Current health systems do not effectively address all aspects of chronic care. For better self-management of disease, kidney patients have identified the need for improved health care information, interaction with health care providers, and individualization of care.

The Triple I study examined challenges to exchange of information, interaction between patients and health care providers and individualization of care in in-center hemodialysis with the aim of identifying the top 10 challenges that individuals on in-center hemodialysis face in these 3 areas.

We employed a sequential mixed methods approach with 3 phases:1. A qualitative study with focus groups and interviews (Apr 2017 to Aug 2018);2. A cross-sectional national ranking survey (Jan 2019 to May 2019);3. A prioritization workshop using a modified James Lind Alliance process (June 2019).

In-center hemodialysis units in 7 academic centers across Canada: Vancouver, Calgary, Edmonton, Winnipeg, Ottawa, Montreal, and Halifax.

Individuals receiving in-center hemodialysis, their caregivers, and health care providers working in in-center hemodialysis participated in each of the 3 phases.

In Phase 1, we collected qualitative data through (1) focus groups and interviews with hemodialysis patients and their caregivers and (2) individual interviews with health care providers and decision makers. Participants identified challenges to in-center hemodialysis care and potential solutions to these challenges. In Phase 2, we administered a pan-Canadian cross-sectional ranking survey. The survey asked respondents to prioritize the challenges to in-center hemodialysis care identified in Phase 1 by ranking their top 5 topics/challenges in each of the 3 “I” categories. In Phase 3, we undertook a face-to-face priority setting workshop which followed a modified version of the James Lind Alliance priority setting workshop process. The workshop employed an iterative process incorporating small and large group sessions during which participants identified, ranked, and voted on the top challenges and innovations to hemodialysis care. Four patient partners contributed to study design, implementation, analysis, and interpretation.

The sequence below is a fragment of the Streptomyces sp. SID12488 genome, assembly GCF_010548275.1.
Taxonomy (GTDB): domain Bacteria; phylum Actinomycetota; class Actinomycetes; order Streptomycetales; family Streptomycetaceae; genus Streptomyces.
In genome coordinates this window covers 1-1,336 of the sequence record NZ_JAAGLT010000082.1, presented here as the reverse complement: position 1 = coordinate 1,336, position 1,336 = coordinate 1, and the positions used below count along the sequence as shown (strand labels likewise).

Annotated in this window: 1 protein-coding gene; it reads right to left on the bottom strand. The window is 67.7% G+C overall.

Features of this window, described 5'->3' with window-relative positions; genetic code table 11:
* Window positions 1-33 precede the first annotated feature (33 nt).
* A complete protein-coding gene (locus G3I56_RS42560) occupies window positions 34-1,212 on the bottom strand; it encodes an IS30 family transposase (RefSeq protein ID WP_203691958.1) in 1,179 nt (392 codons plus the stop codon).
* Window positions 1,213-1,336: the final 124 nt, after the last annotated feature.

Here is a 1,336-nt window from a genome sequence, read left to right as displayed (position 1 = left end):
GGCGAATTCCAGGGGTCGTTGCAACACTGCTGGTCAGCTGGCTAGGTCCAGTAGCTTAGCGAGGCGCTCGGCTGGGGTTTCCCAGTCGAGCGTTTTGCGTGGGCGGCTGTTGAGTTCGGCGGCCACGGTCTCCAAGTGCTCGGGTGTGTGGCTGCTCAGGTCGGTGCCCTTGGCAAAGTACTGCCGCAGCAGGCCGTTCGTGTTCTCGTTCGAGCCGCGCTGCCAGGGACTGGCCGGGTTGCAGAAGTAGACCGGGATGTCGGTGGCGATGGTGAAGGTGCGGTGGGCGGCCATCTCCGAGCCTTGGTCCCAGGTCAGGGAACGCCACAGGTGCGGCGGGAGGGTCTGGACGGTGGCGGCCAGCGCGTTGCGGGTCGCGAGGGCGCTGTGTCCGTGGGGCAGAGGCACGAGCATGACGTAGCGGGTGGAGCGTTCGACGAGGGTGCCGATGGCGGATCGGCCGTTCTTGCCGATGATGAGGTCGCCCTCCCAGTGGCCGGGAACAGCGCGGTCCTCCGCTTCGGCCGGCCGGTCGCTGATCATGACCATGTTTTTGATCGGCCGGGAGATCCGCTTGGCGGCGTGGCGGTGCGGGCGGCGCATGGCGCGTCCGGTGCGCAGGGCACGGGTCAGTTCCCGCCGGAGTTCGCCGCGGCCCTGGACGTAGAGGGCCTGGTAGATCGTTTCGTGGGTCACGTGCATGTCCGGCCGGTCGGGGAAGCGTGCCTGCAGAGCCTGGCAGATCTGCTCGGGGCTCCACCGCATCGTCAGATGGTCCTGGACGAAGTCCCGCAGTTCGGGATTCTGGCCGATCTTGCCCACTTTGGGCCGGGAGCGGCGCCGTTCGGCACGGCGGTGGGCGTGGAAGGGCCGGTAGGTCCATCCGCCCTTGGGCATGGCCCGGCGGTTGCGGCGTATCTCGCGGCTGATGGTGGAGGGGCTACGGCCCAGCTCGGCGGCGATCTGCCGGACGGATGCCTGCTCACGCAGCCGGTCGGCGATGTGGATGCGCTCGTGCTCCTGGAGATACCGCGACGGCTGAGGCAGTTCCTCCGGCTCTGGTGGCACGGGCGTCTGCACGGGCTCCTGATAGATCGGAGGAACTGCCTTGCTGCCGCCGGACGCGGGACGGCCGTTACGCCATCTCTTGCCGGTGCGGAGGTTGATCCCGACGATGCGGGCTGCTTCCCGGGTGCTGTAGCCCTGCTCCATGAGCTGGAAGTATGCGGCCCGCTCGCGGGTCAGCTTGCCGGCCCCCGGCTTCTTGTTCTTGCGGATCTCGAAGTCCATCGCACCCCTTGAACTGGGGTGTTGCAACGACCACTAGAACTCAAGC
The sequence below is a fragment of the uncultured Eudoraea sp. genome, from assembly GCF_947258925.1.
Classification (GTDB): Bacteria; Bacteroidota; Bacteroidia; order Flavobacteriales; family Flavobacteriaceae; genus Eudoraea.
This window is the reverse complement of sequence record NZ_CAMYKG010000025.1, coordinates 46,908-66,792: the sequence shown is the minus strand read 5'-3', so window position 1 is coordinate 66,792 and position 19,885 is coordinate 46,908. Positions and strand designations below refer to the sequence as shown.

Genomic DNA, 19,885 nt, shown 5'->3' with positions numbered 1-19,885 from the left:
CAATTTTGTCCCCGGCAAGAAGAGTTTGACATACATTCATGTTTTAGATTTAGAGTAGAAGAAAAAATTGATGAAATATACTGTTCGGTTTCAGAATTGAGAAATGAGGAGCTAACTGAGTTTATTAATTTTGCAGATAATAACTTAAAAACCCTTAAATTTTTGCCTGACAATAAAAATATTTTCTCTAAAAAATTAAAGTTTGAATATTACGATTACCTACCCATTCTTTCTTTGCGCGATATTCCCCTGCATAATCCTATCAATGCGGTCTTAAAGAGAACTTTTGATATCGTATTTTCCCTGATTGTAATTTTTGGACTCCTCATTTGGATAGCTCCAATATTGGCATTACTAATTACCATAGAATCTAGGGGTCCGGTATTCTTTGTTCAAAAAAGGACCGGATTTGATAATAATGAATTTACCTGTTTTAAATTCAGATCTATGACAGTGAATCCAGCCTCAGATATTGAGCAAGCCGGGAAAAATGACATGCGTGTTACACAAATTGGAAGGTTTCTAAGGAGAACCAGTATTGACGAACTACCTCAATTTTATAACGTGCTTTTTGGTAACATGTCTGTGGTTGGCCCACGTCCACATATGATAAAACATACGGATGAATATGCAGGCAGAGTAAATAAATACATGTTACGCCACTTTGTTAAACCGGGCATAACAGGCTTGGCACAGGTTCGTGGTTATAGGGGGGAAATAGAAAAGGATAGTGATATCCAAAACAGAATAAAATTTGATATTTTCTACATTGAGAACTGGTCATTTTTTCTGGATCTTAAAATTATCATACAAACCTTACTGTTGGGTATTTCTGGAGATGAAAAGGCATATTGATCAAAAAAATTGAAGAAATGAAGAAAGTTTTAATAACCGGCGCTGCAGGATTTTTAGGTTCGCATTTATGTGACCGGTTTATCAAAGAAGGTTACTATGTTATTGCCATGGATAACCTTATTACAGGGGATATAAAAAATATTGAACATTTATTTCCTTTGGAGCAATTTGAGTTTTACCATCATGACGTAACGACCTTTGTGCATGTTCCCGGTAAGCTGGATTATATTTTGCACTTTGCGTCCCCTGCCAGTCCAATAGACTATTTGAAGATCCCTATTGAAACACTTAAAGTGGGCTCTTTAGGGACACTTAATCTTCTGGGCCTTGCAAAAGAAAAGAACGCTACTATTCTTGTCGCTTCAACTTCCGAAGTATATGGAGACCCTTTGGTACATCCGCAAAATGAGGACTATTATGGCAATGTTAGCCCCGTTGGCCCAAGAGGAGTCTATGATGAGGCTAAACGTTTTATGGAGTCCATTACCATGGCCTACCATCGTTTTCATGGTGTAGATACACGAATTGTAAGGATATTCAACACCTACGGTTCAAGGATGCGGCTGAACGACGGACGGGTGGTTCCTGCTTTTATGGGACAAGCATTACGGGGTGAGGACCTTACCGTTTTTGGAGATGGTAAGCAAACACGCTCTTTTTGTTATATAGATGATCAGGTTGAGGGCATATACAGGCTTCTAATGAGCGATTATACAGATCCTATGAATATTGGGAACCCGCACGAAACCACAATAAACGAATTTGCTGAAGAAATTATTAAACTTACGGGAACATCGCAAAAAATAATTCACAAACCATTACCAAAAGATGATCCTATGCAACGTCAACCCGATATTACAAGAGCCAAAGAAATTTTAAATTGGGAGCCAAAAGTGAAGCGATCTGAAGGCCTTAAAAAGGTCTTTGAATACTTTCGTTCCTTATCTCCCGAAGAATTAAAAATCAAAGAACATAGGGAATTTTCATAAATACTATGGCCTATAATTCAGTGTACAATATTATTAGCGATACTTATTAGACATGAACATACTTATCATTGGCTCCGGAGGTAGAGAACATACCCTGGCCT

Across the 5 participating centers, we conducted 8 focus groups and 44 interviews, in which 113 participants identified 45 distinct challenges to in-center hemodialysis care. Subsequently, completion of a national ranking survey (n = 323) of these challenges resulted in a short-list of the top 30 challenges. Finally, using small and large group sessions to develop consensus during the prioritizing workshop, 38 stakeholders used this short-list to identify the top 10 challenges to in-center hemodialysis care. These included individualization of dialysis-related education; improved information in specific topic areas (transplant status, dialysis modalities, dialysis-related complications, and other health risks); more flexibility in hemodialysis scheduling; better communication and continuity of care within the health care team; and increased availability of transportation, financial, and social support programs.

Participants were from urban centers and were predominately English-speaking. Survey response rate of 31.5% in Phase 2 may have led to selection bias. We collected limited information on social determinants of health, which could confound our results.

Overall, the challenges we identified demonstrate that individualized care and information that improves interaction with health care providers is important to patients receiving in-center hemodialysis. In future stages of this project, we will aim to address these challenges by trialing innovative patient-centered solutions.

Rossum K, Finlay J, McCormick M, Desjarlais A, Vorster H, Fontaine G, Talson M, Ferreira Da Silva P, Soroka KV, Sass R, James M, Tong A, Harris C, Melnyk Y, Sood MM, Pannu N, Suri RS, Tennankore K, Thompson S, Tonelli M, Bohm C

Canadian Journal of Kidney Health and Disease

Published 2020

Research Project: Triple I

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